CM . . .
. Volume XXII Number 40. . . .June 17, 2016
This charming book highlights the wondrous way that words and reading can transform our lives and bring new worlds to life. The narrator is a young boy who has just begun to learn to read. He is surrounded by family and friends who all visibility demonstrate their love of reading – be it novels, cookbooks, or sheet music. The book follows him as he goes through the ways that different people are transported by reading, and the places it can taken them (both real and imaginary!). In addition to people who love the written word, the young boy also learns how people can read the sky for weather, train timetables for travelling, or even ‘reading’ the love shown in a lover’s eyes.
Both the author and illustrator live in Montreal, and the book was translated from French to allow English speaking readers a chance to experience this literacy promoting book. Mom, Dad, Our Books, and Me does an admirable job at showing that the best way to instil the love of reading in young children is simply by reading yourself, and having books and words of all types around. This way, children are exposed to a love of reading from an early age, and they can see the many ways that reading plays a role in our lives.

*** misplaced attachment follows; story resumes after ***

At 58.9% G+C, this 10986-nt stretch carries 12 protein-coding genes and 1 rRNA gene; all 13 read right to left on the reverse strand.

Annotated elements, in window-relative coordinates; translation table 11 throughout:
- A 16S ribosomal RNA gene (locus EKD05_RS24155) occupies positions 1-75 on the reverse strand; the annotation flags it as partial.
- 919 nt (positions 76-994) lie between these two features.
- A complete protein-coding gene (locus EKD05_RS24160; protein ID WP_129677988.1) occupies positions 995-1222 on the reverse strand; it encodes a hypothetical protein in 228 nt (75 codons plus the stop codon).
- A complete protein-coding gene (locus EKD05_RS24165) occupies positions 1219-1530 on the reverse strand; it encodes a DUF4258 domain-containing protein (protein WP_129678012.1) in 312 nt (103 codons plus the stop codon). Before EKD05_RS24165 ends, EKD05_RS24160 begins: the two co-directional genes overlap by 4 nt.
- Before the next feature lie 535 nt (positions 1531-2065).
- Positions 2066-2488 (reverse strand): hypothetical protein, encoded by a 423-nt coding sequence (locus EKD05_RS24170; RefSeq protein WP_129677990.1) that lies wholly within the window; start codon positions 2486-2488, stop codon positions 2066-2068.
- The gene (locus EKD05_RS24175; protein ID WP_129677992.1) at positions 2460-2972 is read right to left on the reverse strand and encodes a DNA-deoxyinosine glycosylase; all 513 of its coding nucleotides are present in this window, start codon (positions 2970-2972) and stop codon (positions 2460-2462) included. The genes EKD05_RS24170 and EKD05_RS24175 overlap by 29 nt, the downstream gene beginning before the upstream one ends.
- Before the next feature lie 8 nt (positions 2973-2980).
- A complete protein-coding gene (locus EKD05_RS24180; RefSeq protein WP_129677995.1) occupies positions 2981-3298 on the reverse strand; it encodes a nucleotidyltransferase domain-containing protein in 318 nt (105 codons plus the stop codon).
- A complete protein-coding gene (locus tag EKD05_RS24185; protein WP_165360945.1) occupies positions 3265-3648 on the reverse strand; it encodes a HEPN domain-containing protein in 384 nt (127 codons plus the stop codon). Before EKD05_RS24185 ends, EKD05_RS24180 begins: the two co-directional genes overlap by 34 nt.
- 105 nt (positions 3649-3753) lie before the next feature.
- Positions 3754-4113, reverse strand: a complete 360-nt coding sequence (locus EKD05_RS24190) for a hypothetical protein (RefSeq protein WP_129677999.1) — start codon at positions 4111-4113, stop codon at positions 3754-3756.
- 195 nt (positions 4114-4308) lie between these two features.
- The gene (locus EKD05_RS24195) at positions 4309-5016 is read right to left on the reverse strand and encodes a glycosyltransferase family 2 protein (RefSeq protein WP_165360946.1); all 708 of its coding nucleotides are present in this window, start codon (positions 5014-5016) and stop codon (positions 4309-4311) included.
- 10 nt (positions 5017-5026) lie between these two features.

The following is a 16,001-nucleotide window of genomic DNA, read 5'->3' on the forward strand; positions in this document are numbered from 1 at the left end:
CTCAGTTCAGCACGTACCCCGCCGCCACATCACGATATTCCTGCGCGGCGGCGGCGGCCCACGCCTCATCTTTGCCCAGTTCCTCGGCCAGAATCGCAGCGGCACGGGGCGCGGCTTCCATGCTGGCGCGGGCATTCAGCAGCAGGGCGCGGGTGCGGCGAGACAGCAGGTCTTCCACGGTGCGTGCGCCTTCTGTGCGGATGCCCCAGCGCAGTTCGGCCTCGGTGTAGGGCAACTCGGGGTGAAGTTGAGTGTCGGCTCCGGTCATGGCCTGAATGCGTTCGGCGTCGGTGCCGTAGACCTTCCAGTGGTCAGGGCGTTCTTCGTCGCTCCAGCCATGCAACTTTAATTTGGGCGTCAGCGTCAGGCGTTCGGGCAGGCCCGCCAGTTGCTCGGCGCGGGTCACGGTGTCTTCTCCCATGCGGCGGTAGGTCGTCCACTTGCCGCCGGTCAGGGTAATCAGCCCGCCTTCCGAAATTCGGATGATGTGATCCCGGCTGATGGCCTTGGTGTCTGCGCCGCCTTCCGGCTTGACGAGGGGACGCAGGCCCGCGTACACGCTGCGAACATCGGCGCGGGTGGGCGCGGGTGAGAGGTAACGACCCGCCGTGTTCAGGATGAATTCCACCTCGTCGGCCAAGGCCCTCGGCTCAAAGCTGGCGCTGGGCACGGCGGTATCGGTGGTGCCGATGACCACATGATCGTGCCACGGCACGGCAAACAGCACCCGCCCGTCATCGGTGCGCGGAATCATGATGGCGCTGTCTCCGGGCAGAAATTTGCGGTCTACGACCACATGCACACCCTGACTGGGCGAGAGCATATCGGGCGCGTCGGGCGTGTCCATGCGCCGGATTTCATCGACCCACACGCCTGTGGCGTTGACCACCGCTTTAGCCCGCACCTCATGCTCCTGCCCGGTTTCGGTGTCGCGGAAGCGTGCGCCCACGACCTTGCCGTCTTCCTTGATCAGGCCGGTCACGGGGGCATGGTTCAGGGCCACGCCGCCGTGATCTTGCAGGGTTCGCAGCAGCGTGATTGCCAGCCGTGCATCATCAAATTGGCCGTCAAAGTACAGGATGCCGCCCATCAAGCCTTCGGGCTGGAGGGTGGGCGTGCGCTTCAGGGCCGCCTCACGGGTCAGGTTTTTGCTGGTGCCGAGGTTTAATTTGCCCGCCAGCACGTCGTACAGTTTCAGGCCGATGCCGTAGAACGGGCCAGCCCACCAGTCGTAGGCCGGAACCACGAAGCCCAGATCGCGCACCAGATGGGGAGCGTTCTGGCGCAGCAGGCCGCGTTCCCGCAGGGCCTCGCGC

The artwork uses beautiful collages to depict, often quite literally, what the small boy imagines when he sees other people reading, whether that is a sea creature stretching his wavy tentacles around the side of the bathtub while the narrator reads a sea adventure story, or a grandmother floating in the clouds as she gets lost in a captivating story. The pages tend to have a lot of empty space, no doubt allowing the reader to ‘fill in the blanks’ with what they imagine while reading.
While the age ranges indicates it is suitable for up to 7 years, it is likely, based on its relatively simple story, that it will not be as appealing to children any older than five.
Mom, Dad, Our Books, and Me is, however, a sweet story that new readers will enjoy, and perhaps its contents will lead to conversations where children can come up with different ways that people in their lives read every day.
Mę Linh Lę is a librarian at the University of Manitoba. She spends a lot of time negotiating “How many books?” with her two young sons.
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Copyright © the Manitoba Library Association. Reproduction for personal use is permitted only if this copyright notice is maintained. Any
other reproduction is prohibited without permission.
Copyright © the Manitoba Library Association. Reproduction for personal use is permitted only if this copyright notice is maintained. Any other reproduction is prohibited without permission.